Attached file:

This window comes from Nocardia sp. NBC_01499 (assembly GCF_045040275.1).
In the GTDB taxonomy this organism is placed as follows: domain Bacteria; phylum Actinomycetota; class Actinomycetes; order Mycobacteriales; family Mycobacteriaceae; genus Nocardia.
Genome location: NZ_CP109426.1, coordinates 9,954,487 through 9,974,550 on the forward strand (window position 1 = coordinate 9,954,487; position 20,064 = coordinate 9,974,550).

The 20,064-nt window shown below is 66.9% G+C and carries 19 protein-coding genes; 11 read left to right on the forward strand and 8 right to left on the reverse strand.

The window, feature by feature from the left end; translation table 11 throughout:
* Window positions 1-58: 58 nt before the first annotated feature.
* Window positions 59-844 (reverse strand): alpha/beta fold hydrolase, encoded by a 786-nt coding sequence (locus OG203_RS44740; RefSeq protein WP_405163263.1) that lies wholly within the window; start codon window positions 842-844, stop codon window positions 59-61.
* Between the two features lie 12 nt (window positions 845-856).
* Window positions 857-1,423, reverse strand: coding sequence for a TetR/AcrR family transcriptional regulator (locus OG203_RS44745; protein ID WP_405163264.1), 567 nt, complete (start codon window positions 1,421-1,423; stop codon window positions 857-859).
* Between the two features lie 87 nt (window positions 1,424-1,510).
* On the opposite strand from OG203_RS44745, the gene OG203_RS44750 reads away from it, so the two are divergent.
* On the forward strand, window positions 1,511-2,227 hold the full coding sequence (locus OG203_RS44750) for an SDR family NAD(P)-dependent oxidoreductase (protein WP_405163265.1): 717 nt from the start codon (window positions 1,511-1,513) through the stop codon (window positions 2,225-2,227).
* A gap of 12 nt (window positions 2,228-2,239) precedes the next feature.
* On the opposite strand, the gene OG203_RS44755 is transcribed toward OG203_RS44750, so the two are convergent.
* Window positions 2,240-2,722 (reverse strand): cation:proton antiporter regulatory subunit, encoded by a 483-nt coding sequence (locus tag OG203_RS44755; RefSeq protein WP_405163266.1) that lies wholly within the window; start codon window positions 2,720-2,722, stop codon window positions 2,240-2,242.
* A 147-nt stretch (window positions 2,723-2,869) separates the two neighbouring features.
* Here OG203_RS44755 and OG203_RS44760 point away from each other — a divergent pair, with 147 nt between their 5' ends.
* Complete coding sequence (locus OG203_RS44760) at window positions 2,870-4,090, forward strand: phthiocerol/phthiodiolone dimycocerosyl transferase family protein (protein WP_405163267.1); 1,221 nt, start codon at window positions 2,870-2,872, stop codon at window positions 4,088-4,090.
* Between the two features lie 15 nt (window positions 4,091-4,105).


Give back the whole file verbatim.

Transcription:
This window comes from Nocardia sp. NBC_01499 (assembly GCF_045040275.1).
In the GTDB taxonomy this organism is placed as follows: domain Bacteria; phylum Actinomycetota; class Actinomycetes; order Mycobacteriales; family Mycobacteriaceae; genus Nocardia.
Genome location: NZ_CP109426.1, coordinates 9,954,487 through 9,974,550 on the forward strand (window position 1 = coordinate 9,954,487; position 20,064 = coordinate 9,974,550).

The 20,064-nt window shown below is 66.9% G+C and carries 19 protein-coding genes; 11 read left to right on the forward strand and 8 right to left on the reverse strand.

The window, feature by feature from the left end; translation table 11 throughout:
* Window positions 1-58: 58 nt before the first annotated feature.
* Window positions 59-844 (reverse strand): alpha/beta fold hydrolase, encoded by a 786-nt coding sequence (locus OG203_RS44740; RefSeq protein WP_405163263.1) that lies wholly within the window; start codon window positions 842-844, stop codon window positions 59-61.
* Between the two features lie 12 nt (window positions 845-856).
* Window positions 857-1,423, reverse strand: coding sequence for a TetR/AcrR family transcriptional regulator (locus OG203_RS44745; protein ID WP_405163264.1), 567 nt, complete (start codon window positions 1,421-1,423; stop codon window positions 857-859).
* Between the two features lie 87 nt (window positions 1,424-1,510).
* On the opposite strand from OG203_RS44745, the gene OG203_RS44750 reads away from it, so the two are divergent.
* On the forward strand, window positions 1,511-2,227 hold the full coding sequence (locus OG203_RS44750) for an SDR family NAD(P)-dependent oxidoreductase (protein WP_405163265.1): 717 nt from the start codon (window positions 1,511-1,513) through the stop codon (window positions 2,225-2,227).
* A gap of 12 nt (window positions 2,228-2,239) precedes the next feature.
* On the opposite strand, the gene OG203_RS44755 is transcribed toward OG203_RS44750, so the two are convergent.
* Window positions 2,240-2,722 (reverse strand): cation:proton antiporter regulatory subunit, encoded by a 483-nt coding sequence (locus tag OG203_RS44755; RefSeq protein WP_405163266.1) that lies wholly within the window; start codon window positions 2,720-2,722, stop codon window positions 2,240-2,242.
* A 147-nt stretch (window positions 2,723-2,869) separates the two neighbouring features.
* Here OG203_RS44755 and OG203_RS44760 point away from each other — a divergent pair, with 147 nt between their 5' ends.
* Complete coding sequence (locus OG203_RS44760) at window positions 2,870-4,090, forward strand: phthiocerol/phthiodiolone dimycocerosyl transferase family protein (protein WP_405163267.1); 1,221 nt, start codon at window positions 2,870-2,872, stop codon at window positions 4,088-4,090.
* Between the two features lie 15 nt (window positions 4,091-4,105).